Date: September 27, 2011
Source: News Room
The City of Dallas City Council votes today on a flow control measure that would require all waste generated in the city to be dumped at the city's McCommas Bluff Landfill or one of the city's transfer stations. The city sees the plan, which would direct an additional 900,000 tons per year of waste to its landfill, as an opportunity to enhance its recycling rates and energy recovery, both from increased landfill gas and later from gasifying a portion of the non-recoverable waste. It would also mean about $15 million more per year in revenue for the city. The plan is strongly opposed by private industry which argues that requiring haulers to drive the longer distance and pay the higher disposal fee charged by the city will cost local businesses and consumers an additional $19 million per year. The National Solid Wastes Management Association (NSWMA) calls this a "ghost tax" and argues that flow control will create inefficiencies by directing waste away from a dozen or so area landfills that could be closer, and in turn, increases truck traffic, fuel use, and pollution. "Common sense tells you that trucking garbage farther to one of the area's most expensive landfills or paying an exorbitant tipping fee at a transfer station will increase costs," says Tom Brown, Texas Chapter President of the NSWMA. Brown argues that flow control violates the city Mayor's pledge not to raise costs to businesses. "We are asking Mayor Rawlings to be honest with our industry and our 17,000 customers and keep his pledge not to raise the cost of doing business in Dallas," said Brown.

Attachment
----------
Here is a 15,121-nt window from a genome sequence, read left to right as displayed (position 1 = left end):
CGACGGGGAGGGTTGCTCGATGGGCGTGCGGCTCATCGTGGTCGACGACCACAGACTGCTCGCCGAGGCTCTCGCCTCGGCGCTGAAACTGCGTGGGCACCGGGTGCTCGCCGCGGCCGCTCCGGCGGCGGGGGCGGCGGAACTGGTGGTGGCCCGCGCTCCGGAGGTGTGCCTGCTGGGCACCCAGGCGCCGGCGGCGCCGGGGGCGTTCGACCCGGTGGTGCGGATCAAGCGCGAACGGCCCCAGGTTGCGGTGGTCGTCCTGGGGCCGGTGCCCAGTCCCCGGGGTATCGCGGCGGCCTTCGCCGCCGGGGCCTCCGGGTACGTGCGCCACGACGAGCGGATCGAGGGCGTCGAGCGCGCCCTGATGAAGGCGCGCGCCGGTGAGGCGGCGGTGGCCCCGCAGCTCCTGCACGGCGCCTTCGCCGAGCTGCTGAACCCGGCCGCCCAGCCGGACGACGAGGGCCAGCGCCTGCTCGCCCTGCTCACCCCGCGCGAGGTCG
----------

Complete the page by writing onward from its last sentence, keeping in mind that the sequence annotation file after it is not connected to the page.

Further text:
Meanwhile, an innovative recycling company is proposing to build and operate its own $100 million recycling facility located at the city's landfill that would capture 95 percent of the recyclable material received. The company, Organic Energy Corporation (OEC), said it could finance the facility with the city's commitment to provide the waste. In return, it would share revenues with the city on a 50/50 basis. That could equate to between $5 million and $20 million annually in added revenue for the city. "Dallas brings 6,000 tons of garbage every day to the Landfill", says Barney Gorey, VP of Public Affairs for OEC. "Even with the curbside recycling program over 3,500 of those tons are recyclable products which can be captured and sold." OEC's facility would employ existing technologies in configurations modeled after plants in Europe. The company also said it would create jobs and stimulate the local economy perhaps acting as a laboratory for advanced materials recovery andenergy recovery techniques.
September 20, 2011
Organic Energy Corporation: What Is Resource Flow Control?